Concept Mapping as a Review Tool

It's that time of year for those of us on the semester block system - end of course content state exams loom large and student stress is at an all time high. The longer I teach in this environment, the more I see how these tests push teachers to provide packet after packet for review. The stakes are so high for everyone - and teachers are afraid they missed something. A few years ago I decided to ditch the county review packet for something else - an open ended, student led, collaborative concept mapping project and I am never going back to the old way!  

All semester, we have worked on making connections between concepts as we move through our curriculum. The week of our exam my students spend the three days leading up to the exam creating concepts maps of everything they know -  big 6x3 foot maps with colors, sketches, and lots of great conversations. The instructions they are given are pretty broad on purpose. I want students to have to THINK about what they know and how they know it. They are told they need to decide what the central/big idea is; it has to be a concept map/web (not a list); topics must flow one to the next; and lastly, content is more important than artistic ability - though creativity is absolutely encouraged. Students work in groups of 3 and assign roles to each other (researcher, creative director, and manager.)

The benefits of ditching the packet have been amazing. Students of all levels stay engaged in this process for three block periods without fail (sometimes more when they come back to work at other points during the day!)  Students use their notebooks, whiteboards, and sticky notes to really brainstorm about what they know and find the gap in their knowledge all on their own. As I walk the around the room and answer questions, I hear students talking about connections, experiencing light bulb moments, and helping each other. Not one student looks stressed, bored, or unable to contribute.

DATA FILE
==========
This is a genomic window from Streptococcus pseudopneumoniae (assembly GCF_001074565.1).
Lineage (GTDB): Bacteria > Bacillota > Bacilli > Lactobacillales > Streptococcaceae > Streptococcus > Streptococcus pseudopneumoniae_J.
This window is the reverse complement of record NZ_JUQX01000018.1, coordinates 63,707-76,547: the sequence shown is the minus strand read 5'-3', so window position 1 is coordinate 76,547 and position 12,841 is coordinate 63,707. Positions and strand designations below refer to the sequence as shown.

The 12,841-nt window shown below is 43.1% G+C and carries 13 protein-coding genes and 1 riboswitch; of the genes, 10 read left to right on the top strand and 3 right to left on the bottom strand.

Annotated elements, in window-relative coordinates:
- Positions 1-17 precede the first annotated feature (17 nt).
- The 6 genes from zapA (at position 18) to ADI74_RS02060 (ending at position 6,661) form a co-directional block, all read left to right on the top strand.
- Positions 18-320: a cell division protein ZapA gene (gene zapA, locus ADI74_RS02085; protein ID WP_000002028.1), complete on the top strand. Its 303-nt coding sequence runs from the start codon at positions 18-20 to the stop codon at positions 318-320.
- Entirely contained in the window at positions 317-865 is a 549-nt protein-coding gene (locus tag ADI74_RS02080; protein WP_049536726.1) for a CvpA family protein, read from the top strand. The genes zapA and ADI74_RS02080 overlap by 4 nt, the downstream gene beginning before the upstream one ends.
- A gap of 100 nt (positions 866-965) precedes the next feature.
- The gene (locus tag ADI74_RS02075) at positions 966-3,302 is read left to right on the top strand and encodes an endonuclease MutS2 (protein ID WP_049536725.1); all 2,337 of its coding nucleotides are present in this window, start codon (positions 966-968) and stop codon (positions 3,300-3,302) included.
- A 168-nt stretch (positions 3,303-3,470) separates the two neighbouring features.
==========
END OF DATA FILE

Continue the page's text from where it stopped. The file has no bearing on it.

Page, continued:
I would encourage all teachers to give this review method a try - even if, maybe… ESPECIALLY IF - you are in a high stakes testing atmosphere.  

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Comments 3

Dan Meyers's picture
Dan Meyers | Thu, 12/10/2015 - 14:50

How do the test scores compare when you've used the concept mapping versus the review packet? Have test scores improved, are students' stress levels going down, or both?

Shannon Bowen's picture
Shannon Bowen | Fri, 12/11/2015 - 19:59

I would say both!  When I started using the concept mapping a few things happened -- students worked much harder and much longer on the process than they ever did on the worksheet/packet approach; students weren't complaining about the review process - in fact the started coming in during FLEX (our end of the day optional help time) and sometimes during lunch to keep working on the maps; since there were no "answers" or clear end point - any time they slowed down and asked me to look for things that were missing - all I would have to do was mention a few things that I didn't see and they were off and running again; and it was leading to really great discussions among students.  I think the process itself - letting kids really get on paper what they know in a BIG way and giving them the time to talk to each other about it in an open ended way - gave them confidence, which really reduced their overall stress.

My students overall scores have gone up across the board.  The lower/regular students get the boost they need to get them solidly in the passing range for the exam - and the mid/higher level students have really stepped up their game and do an outstanding job (passing with advanced scores well above before the mapping.)

Tracy Schloemer's picture
Tracy Schloemer | Fri, 01/01/2016 - 14:49


This is awesome. I used to do a lot of this...and then I stopped when I switched schools.

Anyways, I'm curious to know what sorts of common misconceptions/partial conceptions that crop up? Were there any that surprised you that were present (or weren't present)?